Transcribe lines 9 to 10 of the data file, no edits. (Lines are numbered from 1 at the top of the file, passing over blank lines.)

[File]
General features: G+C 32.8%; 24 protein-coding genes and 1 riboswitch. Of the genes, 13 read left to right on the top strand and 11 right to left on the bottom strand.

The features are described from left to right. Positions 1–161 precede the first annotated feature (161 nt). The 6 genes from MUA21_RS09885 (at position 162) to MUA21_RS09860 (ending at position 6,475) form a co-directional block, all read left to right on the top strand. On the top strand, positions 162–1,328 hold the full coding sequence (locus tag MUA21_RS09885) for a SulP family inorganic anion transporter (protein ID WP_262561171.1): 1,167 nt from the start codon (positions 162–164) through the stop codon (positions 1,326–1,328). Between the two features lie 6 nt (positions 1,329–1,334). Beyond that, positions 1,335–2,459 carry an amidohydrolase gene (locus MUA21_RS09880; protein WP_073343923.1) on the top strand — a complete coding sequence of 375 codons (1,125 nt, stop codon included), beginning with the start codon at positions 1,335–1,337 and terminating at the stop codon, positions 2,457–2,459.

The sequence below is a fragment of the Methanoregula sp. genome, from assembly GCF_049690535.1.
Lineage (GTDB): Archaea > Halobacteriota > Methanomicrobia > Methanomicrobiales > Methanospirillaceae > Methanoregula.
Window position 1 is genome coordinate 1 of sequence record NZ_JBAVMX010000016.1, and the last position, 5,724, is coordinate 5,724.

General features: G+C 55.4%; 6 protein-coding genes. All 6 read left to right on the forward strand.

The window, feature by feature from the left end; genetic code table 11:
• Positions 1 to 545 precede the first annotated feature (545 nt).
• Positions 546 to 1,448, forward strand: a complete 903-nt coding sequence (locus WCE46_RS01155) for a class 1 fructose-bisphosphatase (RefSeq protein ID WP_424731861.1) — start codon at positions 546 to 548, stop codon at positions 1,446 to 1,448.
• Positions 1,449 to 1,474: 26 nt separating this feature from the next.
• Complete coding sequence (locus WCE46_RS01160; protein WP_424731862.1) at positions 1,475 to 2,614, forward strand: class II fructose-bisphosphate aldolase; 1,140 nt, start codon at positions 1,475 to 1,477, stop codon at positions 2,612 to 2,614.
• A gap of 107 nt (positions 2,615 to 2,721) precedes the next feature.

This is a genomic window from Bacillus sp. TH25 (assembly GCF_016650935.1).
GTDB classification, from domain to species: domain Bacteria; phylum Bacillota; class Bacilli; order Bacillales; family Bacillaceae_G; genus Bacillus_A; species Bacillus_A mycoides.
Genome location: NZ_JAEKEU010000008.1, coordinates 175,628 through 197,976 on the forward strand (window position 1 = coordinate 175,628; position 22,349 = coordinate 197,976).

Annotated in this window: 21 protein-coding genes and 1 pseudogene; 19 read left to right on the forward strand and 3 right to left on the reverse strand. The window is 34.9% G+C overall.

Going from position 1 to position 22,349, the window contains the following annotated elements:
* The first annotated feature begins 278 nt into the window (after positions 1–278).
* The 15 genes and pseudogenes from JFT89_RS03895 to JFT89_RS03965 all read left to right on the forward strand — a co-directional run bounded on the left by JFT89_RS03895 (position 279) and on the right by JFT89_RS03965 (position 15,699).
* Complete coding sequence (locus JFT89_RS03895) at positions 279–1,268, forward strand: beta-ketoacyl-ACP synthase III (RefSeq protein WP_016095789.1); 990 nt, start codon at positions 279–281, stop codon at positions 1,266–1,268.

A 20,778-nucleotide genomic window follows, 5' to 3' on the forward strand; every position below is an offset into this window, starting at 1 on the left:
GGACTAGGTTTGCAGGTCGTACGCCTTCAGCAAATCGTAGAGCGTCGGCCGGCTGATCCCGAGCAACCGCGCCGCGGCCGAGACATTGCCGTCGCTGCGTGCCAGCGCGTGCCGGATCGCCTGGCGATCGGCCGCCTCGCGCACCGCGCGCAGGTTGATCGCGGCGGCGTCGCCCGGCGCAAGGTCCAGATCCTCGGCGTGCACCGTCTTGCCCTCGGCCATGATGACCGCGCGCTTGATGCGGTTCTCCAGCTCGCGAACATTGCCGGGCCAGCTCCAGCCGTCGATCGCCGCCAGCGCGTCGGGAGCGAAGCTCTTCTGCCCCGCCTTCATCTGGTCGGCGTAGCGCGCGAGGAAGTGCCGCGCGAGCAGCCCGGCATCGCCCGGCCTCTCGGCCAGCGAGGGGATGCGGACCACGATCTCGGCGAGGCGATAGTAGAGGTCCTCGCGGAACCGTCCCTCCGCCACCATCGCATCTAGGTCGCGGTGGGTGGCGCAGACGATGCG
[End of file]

• Positions 546 to 1,448, forward strand: a complete 903-nt coding sequence (locus WCE46_RS01155) for a class 1 fructose-bisphosphatase (RefSeq protein ID WP_424731861.1) — start codon at positions 546 to 548, stop codon at positions 1,446 to 1,448.
• Positions 1,449 to 1,474: 26 nt separating this feature from the next.